Why Mummy DOES NOT need any wine

Why Mummy DOES NOT need any wine

By Rachel creator of @thesobernotebook IG and TikTok linktr.ee/thesobernotebook


I wore my virtual ‘Wine Mum’ badge with some kind of strange pride because it offered a fun, normal and justified perception of my drinking rather than a shameful, unhealthy or problematic one…


Not long after my eldest was born 8 years ago, I began popping the corks at home ‘to celebrate’ whenever we had visitors over. They’d be saying “ah you deserve it, have another one” or “you’re making up for lost time” The encouragement and the subliminal messages to drink alcohol as a new mum was coming from literally everywhere. From thoughtful online care packages from friends with gin bottles in, to mothers on social media who were actively encouraging ‘mummy wine time’. There were films, TV series, books and I even had one of those god awful prints (I thought was hil-air-i-ous at the time) framed on the kitchen wall “fuelled by coffee, powered by love and sustained by wine” you know the type!? It became my daily mantra and validation to drink. The mummy wine culture of being ‘deserving of a drink after a hard day’ hit a chord, and it was something I was keen to cling onto.


I wasn’t drinking huge amounts in the early days but ANY opportunity for a night out, I was there. I drank to excess and I was a big binge drinker. I genuinely didn’t see the point of drinking unless it was to get tipsy or drunk. It enabled me to reconnect with my old party girl identity and was a quick and easy way to reassure myself and my newfound mummy friends that I was still “young and fun”. The approval from others in this new world of motherhood meant everything to me. What started as a great night whereby I’d be laughing and dancing on the tables, would more often than not result in me either losing something (usually a phone, bank card or a shoe!) being unattractively sick or equally grim – an emotional crying mess. I nearly always regretted it the following morning when the children were awake and demanding my attention at 6am. I’d tell myself “ugh, never again” but I quickly excused my drunken antics from the night before as just another funny story. Boy, I could have written a book with the number of stories I collected! I wore my virtual ‘Wine Mum’ badge with some kind of strange pride because it offered a fun, normal and justified perception of my drinking rather than a shameful, unhealthy or problematic one.


Over time and as my children grew older and less dependent on me (and during a national lockdown!) I began to drink more at home. It creeps up on you. One glass a night, led to two glasses, quickly led to a whole bottle 3-4 evenings a week. I began to have a niggle that maybe I was drinking more than I should when I kept making all these silly rules about it. I used to force myself out of the house hungover some weekends and do loads of activities with my boys, just TO PROVE I was still functional and didn’t have a problem. The doom cloud of anxiety became darker and harder to shift after each binge session and used to linger for days. I began hiding bottles in the recycling and was feeling increasingly embarrassed, anxious, tired and irritable. I was far from being the Mother or role model I wanted be for my children. 


In the end I’d had enough of my own excuses and the way I was feeling. The very thing that I used to love and look forward to, was having a negative impact on my life, relationships and wellbeing. I decided one rainy day in the library (I’d taken my boys there as I needed some quiet!!) that I’d had ‘completed’ alcohol. It had been good for twenty years or so, but I was OUT. It didn’t align with what I wanted from life anymore and it was making everything so much harder. I picked up some self-help books and started to educate myself about the harmful effects of alcohol and addiction.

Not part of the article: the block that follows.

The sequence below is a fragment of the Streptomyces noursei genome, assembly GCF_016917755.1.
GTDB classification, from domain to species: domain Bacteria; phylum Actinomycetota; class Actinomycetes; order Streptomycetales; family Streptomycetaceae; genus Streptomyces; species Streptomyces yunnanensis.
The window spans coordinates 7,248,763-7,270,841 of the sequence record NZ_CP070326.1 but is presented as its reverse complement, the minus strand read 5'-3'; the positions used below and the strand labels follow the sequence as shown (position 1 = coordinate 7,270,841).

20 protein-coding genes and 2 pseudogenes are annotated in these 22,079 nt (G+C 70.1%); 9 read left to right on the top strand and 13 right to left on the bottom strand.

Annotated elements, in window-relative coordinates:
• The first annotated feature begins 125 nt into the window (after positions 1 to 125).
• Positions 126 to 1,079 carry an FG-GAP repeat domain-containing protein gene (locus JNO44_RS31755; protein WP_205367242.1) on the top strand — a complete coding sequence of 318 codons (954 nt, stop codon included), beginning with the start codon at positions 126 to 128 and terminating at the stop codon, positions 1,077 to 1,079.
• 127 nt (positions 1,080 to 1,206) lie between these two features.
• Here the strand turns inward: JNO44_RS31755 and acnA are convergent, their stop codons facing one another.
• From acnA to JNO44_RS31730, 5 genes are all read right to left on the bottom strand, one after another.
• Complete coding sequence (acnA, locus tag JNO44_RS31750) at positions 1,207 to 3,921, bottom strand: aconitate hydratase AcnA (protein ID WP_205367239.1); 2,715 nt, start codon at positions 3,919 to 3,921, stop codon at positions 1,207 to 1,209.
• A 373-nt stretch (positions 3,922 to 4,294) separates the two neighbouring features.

I am now (and very proudly) nearly 6 months alcohol free. A milestone I NEVER thought was possible back in that dreary library aisle! I can clearly look back and see now how damaging and toxic the wine culture was and STILL is for so many women. What I needed after giving birth and in the years that followed wasn’t alcohol but help, love, support, connection and a break to escape some responsibility. Removing the booze isn’t a magic fix for solving everything life throws at you, but it’s given me the freedom and time to work things through and to rediscover myself again. As life changes, so do we and it doesn’t make us any less fun. I’m loving making new connections, getting involved in new hobbies and doing some of the things I probably would have laughed at when I was drinking like a boozeless afternoon tea or brunch! I still LOVE being sociable and going out with other Mum’s but it’s the meaningful chats, connections with friends, the music, the food, the dancing and the break itself I enjoy. Looking back, this is what I ALWAYS loved from a night out, I never needed any alcohol to be who I am or who I thought I was supposed to be. Alcohol was nothing more than an addictive accessory.


Having an awareness that alcohol could be affecting you negatively is the first step in changing your relationship with it. If you’re noticing that this trend has an effect on you, then you can start to separate from this ‘mummy wine’ culture and adopt a healthier relationship with alcohol or maybe even ditch the booze completely. Whatever age you are, it’s never too late to change. You don’t need to wait for alcohol to take more from you than it already has. Ditching the booze is honestly the best parenting hack of them all! I am excited for the next chapter of my life as a Mum who’s present, happy and who’s found a genuine passion for living and for life again. 


She’s always been there, she just got lost for a while.


This mummy DOES NOT need any wine.